Ms Mayer, 37, edged out front-runner and acting chief executive Ross Levinsohn to become Yahoo’s third CEO in a year. She hopes to stem losses to Google and Facebook – which her high-profile predecessors failed to do.
Her hiring signalled the internet company is likely to renew its focus on web technology and products rather than beefing up online content.
Mayer, Google’s 20th employee and first female engineer, has led a number of its businesses, and was credited for envisioning the clean, simple Google search interface still in use today, a major selling point for web surfers.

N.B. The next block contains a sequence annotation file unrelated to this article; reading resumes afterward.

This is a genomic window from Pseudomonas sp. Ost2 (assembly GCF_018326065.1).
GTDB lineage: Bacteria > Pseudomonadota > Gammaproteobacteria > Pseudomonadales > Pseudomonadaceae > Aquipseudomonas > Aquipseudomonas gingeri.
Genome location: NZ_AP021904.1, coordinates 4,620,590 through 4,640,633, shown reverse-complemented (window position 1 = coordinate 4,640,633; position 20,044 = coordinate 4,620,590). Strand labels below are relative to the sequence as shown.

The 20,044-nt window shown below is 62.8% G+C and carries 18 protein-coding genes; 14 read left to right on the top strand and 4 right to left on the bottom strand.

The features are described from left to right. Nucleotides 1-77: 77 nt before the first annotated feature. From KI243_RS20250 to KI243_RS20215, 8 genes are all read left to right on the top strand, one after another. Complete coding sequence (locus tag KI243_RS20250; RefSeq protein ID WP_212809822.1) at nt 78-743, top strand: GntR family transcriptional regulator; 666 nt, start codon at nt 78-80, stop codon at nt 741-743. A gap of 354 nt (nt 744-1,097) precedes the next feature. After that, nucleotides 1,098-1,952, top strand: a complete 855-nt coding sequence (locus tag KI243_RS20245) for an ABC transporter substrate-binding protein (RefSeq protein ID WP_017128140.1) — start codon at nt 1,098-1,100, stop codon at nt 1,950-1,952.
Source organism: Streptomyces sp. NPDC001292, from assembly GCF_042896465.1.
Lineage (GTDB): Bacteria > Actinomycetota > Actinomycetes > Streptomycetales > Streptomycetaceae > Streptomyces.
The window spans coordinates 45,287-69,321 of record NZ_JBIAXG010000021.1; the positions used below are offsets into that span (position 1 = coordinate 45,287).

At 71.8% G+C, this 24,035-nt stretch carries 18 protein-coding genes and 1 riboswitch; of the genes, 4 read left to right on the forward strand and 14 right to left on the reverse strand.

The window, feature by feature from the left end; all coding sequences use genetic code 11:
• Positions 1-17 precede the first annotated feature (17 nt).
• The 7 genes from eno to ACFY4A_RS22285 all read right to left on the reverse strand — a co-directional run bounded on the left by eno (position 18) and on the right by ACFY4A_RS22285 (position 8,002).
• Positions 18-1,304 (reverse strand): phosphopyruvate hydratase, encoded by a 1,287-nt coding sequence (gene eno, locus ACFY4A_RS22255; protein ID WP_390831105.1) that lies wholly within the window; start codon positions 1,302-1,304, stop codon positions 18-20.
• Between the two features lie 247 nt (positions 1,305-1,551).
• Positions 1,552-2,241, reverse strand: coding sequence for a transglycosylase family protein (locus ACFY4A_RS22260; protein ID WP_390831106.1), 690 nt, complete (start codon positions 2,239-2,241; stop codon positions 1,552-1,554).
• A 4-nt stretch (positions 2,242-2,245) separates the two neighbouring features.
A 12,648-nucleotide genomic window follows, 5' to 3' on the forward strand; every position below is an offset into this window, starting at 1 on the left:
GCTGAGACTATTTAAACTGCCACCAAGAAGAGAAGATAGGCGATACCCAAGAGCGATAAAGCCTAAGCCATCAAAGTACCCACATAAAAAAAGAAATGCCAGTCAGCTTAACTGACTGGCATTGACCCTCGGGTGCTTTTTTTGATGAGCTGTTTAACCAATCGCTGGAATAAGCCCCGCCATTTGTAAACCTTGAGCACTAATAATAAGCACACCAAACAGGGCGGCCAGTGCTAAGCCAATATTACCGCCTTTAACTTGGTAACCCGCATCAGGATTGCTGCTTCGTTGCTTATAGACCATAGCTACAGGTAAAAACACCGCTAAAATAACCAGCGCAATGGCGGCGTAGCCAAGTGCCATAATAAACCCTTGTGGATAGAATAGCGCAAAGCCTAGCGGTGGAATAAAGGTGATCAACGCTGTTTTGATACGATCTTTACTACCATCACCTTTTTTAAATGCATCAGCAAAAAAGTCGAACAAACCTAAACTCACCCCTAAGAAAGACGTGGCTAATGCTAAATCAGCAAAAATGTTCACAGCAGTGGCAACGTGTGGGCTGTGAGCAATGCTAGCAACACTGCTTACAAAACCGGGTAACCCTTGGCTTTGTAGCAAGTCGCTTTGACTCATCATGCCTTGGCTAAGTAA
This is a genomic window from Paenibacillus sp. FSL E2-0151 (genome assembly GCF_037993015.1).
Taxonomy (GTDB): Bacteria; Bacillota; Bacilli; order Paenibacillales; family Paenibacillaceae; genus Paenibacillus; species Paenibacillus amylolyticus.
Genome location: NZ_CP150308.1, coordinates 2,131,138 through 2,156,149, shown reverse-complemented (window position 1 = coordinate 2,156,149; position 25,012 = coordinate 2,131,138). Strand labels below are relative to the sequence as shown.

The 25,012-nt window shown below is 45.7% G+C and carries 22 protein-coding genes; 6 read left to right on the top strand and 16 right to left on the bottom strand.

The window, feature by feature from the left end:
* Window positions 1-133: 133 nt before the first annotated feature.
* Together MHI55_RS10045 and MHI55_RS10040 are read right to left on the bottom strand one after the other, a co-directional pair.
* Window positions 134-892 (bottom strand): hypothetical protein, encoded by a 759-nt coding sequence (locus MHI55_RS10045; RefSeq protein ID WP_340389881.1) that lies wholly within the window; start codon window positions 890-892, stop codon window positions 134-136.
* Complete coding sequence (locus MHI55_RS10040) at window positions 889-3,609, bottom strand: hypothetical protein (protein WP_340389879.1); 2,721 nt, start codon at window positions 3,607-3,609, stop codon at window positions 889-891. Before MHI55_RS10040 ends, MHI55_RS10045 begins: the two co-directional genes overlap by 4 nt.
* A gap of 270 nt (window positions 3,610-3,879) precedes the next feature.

Also known for her love of fashion and a regular on the society pages, she joins the extremely thin ranks of female Silicon Valley CEOs and said that she was immediately interested when Yahoo’s board reached out to her in mid-June.
“This is a very competitive and a tough space. I don’t think that success is by any means guaranteed,” she said.
“My focus is always end-users, great technology and terrific talent.”
“It’s a statement on Yahoo’s part to go with a product-centric CEO choice. It’s a very big commitment on the board’s part to pursue a product-centric strategy,” venture capitalist Marc Andreessen told an industry conference in Aspen, Colorado.
Tech companies can be turned around, he said, citing as an example Apple, which had teetered on the brink of bankruptcy before Steve Jobs returned to the company he co-founded.
“It’s a big job that Marissa is stepping into,” Mr Andreessen said.
Google’s executive chairman Eric Schmidt said Ms Mayer’s hiring was a “real win” for Yahoo, denying that she had become marginalised.